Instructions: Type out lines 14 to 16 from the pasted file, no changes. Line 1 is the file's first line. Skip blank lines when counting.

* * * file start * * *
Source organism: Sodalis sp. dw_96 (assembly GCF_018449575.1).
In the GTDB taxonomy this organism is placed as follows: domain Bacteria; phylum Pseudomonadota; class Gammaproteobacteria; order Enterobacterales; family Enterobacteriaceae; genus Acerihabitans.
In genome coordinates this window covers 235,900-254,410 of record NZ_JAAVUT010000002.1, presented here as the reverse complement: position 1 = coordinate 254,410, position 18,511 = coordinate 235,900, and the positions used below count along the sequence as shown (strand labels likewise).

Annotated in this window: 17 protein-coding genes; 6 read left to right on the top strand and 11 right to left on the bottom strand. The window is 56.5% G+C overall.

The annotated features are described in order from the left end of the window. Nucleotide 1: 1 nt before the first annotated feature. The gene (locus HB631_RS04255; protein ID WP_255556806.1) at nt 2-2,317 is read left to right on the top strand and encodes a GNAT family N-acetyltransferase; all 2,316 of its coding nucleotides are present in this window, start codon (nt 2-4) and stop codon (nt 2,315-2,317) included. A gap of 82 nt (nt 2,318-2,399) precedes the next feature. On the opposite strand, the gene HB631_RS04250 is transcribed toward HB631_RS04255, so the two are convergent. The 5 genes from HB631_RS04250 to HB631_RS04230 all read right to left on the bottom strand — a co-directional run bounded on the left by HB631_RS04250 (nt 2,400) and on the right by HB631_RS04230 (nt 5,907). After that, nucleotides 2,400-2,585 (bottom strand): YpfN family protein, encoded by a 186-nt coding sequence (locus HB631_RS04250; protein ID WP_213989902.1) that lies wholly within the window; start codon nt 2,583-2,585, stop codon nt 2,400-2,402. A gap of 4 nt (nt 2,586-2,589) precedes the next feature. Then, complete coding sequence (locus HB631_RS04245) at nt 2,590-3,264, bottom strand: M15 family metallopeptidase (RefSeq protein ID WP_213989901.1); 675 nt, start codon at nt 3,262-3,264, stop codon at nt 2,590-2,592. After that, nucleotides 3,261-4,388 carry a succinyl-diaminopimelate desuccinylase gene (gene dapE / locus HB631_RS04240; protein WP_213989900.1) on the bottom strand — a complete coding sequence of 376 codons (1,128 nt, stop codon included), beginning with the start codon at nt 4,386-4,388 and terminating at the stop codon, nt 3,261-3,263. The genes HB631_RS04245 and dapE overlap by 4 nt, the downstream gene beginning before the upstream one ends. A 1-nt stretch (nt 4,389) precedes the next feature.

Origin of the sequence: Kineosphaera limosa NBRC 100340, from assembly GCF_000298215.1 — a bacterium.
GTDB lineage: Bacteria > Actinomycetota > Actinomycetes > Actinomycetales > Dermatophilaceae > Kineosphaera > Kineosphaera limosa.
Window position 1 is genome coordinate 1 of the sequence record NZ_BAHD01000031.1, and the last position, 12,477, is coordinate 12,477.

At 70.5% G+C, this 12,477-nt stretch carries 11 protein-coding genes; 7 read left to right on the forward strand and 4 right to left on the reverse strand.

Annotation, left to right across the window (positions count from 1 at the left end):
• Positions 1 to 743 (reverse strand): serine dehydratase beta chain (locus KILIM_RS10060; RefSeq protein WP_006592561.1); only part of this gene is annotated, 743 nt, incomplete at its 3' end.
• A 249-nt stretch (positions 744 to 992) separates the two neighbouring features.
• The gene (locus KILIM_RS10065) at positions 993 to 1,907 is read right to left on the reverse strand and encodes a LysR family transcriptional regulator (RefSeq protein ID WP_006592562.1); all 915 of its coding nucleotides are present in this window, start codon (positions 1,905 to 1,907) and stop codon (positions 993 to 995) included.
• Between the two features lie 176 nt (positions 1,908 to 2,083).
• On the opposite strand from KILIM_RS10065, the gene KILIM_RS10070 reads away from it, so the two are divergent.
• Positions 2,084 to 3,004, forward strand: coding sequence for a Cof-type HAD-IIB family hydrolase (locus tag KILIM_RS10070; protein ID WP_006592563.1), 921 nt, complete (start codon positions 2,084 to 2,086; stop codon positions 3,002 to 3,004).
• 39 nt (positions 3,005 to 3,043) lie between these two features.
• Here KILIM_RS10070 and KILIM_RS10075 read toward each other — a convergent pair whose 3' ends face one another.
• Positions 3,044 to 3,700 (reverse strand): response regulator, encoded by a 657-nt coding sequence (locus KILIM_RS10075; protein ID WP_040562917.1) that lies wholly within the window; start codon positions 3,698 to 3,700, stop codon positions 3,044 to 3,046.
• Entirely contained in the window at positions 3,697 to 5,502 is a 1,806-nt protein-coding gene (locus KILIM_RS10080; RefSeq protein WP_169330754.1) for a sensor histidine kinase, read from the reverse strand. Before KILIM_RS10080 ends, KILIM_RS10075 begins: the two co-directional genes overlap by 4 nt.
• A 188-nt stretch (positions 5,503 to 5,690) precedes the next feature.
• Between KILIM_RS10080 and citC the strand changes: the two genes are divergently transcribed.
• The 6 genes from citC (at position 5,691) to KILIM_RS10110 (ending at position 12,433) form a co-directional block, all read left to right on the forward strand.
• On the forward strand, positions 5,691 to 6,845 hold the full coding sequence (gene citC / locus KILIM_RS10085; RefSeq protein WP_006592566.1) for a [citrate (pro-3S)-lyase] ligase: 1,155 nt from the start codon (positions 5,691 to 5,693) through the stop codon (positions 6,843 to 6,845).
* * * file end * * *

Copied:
• Between the two features lie 176 nt (positions 1,908 to 2,083).
• On the opposite strand from KILIM_RS10065, the gene KILIM_RS10070 reads away from it, so the two are divergent.
• Positions 2,084 to 3,004, forward strand: coding sequence for a Cof-type HAD-IIB family hydrolase (locus tag KILIM_RS10070; protein ID WP_006592563.1), 921 nt, complete (start codon positions 2,084 to 2,086; stop codon positions 3,002 to 3,004).